DeROSA v. J.P. WALSH & J.L. MARMO ENTERPRISES, INC. No. 2012-1401.

JOHN L. DEROSA, Plaintiff-Appellee, v. J.P. WALSH & J.L. MARMO ENTERPRISES, INC., Defendant-Appellant.

United States Court of Appeals, Federal Circuit.
January 3, 2013.
Before BRYSON, LINN and REYNA, Circuit Judges.

LINN, Circuit Judge.

This order is nonprecedential.

ORDER

J.P. Walsh & J.L. Marmo Enterprises, Inc. ("Marmo") responds to the court's order requiring it to show cause why this appeal should not be transferred to the United States Court of Appeals for the Fourth Circuit.

The November 1998 agreement at the center of this dispute assigned John L. Derosa's patent rights in his router chuck invention exclusively to Marmo, and, in exchange, Marmo agreed to manufacture and sell the router chuck from which DeRosa would receive a certain percentage of the sales.

In March 2010, apparently unsatisfied with Marmo's efforts to manufacture and sell his invention, DeRosa filed the underlying complaint in Virginia state court. The thrust of that complaint was as follows:

[T]he failure by [Marmo] to abide by its contractual and financial obligations under the contract have denied [DeRosa] the bargained for benefit thereof, that is steady flow of manufacturing business and the timely payment for the product by [Marmo] which may be remedied only by rescission or cancellation of the contract and the restoration of ownership of the patent rights in [DeRosa's] intellectual property, his invention, the DeRosa Chuck.

The action was removed to the United States District Court for the Eastern District of Virginia and subsequently referred to an arbitrator. The arbitrator found Marmo in breach of the assignment contract and awarded damages to DeRosa but declined to rescind the contract. The decision was ultimately confirmed by the district court, and this appeal followed.

This court is a court of limited jurisdiction. See 28 U.S.C. § 1295. The Supreme Court has explained that in order for this court to have appellate jurisdiction over a patent infringement case, the case must have arisen under the patent laws such that the plaintiff's wellpleaded complaint must "establis[h] either that federal patent law creates the cause of action or that the plaintiff's right to relief necessarily depends on resolution of a substantial question of federal patent law...." Holmes Group, Inc. v. Vornado Air Circulation Systems, Inc., 535 U.S. 826, 830 (2002); see also 28 U.S.C. §§ 1295(a)(1) and 1338.

Causes of action based on contractual rights in a patent assignment or license agreement as a general rule do not arise under the patent laws. See Luckett v. Delpark, Inc., 270 U.S. 496, 502-03 (1926); New Marshall Engine Co. v. Marshall Engine Co., 223 U.S. 473 (1912). Marmo nonetheless argues that the appeal is properly before this court because the complaint specifically requests a restoration of ownership in patent rights.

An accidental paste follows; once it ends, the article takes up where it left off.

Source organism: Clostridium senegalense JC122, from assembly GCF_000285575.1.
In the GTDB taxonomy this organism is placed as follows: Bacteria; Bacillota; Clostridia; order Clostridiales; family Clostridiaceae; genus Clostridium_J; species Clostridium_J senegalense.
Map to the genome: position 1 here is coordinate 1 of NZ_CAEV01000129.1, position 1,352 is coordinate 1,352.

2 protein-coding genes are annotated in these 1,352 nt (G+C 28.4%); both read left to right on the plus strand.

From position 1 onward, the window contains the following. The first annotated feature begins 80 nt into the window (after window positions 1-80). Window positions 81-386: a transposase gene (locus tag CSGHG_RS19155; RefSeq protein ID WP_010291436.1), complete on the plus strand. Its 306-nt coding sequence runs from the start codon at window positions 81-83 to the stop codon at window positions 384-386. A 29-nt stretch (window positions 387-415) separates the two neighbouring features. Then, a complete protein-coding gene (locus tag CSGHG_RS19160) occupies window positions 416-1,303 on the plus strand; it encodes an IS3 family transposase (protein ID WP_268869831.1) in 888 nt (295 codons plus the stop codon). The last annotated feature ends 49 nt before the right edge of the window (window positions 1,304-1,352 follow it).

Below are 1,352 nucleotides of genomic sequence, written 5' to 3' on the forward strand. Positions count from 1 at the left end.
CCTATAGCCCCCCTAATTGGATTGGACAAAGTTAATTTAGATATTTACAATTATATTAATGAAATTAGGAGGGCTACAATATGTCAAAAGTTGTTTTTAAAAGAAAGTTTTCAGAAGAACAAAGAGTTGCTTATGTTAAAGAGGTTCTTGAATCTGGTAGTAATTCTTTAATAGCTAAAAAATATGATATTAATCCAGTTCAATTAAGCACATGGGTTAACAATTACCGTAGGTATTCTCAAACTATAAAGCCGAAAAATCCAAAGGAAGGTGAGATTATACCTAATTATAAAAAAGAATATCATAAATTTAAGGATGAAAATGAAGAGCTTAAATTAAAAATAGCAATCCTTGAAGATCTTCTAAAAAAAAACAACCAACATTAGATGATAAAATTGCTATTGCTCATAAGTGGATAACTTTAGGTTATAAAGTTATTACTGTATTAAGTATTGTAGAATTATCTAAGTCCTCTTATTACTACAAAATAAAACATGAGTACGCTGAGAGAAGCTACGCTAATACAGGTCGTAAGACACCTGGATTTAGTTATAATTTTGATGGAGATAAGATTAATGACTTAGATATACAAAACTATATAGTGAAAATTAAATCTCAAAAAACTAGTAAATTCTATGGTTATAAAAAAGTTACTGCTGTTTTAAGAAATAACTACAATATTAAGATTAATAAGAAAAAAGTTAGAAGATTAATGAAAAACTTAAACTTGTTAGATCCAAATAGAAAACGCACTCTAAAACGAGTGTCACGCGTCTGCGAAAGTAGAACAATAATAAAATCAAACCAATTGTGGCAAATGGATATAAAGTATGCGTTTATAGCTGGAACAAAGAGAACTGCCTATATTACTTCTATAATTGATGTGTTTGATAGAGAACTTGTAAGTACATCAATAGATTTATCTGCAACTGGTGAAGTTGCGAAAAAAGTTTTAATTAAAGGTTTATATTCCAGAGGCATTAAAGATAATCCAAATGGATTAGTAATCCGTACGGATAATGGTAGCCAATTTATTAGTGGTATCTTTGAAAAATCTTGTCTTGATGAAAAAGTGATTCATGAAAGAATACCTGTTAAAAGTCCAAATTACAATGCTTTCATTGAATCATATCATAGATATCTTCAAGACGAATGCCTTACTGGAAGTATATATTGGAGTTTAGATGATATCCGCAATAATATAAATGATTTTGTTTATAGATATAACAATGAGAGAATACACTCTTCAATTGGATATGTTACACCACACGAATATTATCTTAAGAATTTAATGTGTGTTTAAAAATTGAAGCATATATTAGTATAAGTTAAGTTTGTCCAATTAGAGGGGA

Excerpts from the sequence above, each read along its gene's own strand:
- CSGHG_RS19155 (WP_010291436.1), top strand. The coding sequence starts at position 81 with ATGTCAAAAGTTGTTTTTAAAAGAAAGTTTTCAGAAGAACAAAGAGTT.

That DeRosa's complaint ultimately sought to restore ownership in the invention is of no great significance. The focus of the jurisdictional inquiry is whether the plaintiff "set up some right, title or interest under patent laws, or at least makes it appear that some right or privilege will be defeated by one construction, or sustained by the opposite construction of these laws." Christianson v. Colt Industries Operating Corp., 486 U.S. 800, 807-08 (1988).

The complaint in this case did not turn on such a claim. The alleged harm stated was Marmo's failure to abide by its "contractual and financial obligations under the contract" resulting in DeRosa not having received the "bargained for benefit" of "a steady flow of manufacturing business and the timely payment for the product." Although a restoration of patent ownership is sought in the complaint, such relief is entirely premised on the claim that Marmo's failure to fulfill its obligations under the contract warrants a remedy of rescission. As such, this case does not arise under the patent laws, and we do not have jurisdiction.

In Jim Arnold Corp. v. Hydrotech Systems, Inc., 109 F.3d 1567 (Fed. Cir. 1997), a case very similar to this one, this court held that a plaintiff seeking rescission of a patent assignment agreement in order to restore ownership rights in a patent could not meet the jurisdictional test set forth in Christianson. As in the present case, the plaintiff in Jim Arnold had no rights in the patent without judicial intervention and was thus left only to argue that ownership of the patents should be restored based upon a breach of contract claim. Because a plaintiff under such circumstances could at best only present a frivolous allegation of ownership of the patents at issue sufficient to confer jurisdiction under section 1338, we transferred the case to the regional circuit. Since the same outcome is warranted here, pursuant to 28 U.S.C. § 1631, we transfer the case to the Fourth Circuit.

Accordingly,

IT IS ORDERED THAT:

The appeal is transferred pursuant to 28 U.S.C. § 1631 to the United States Court of Appeals for the Fourth Circuit.


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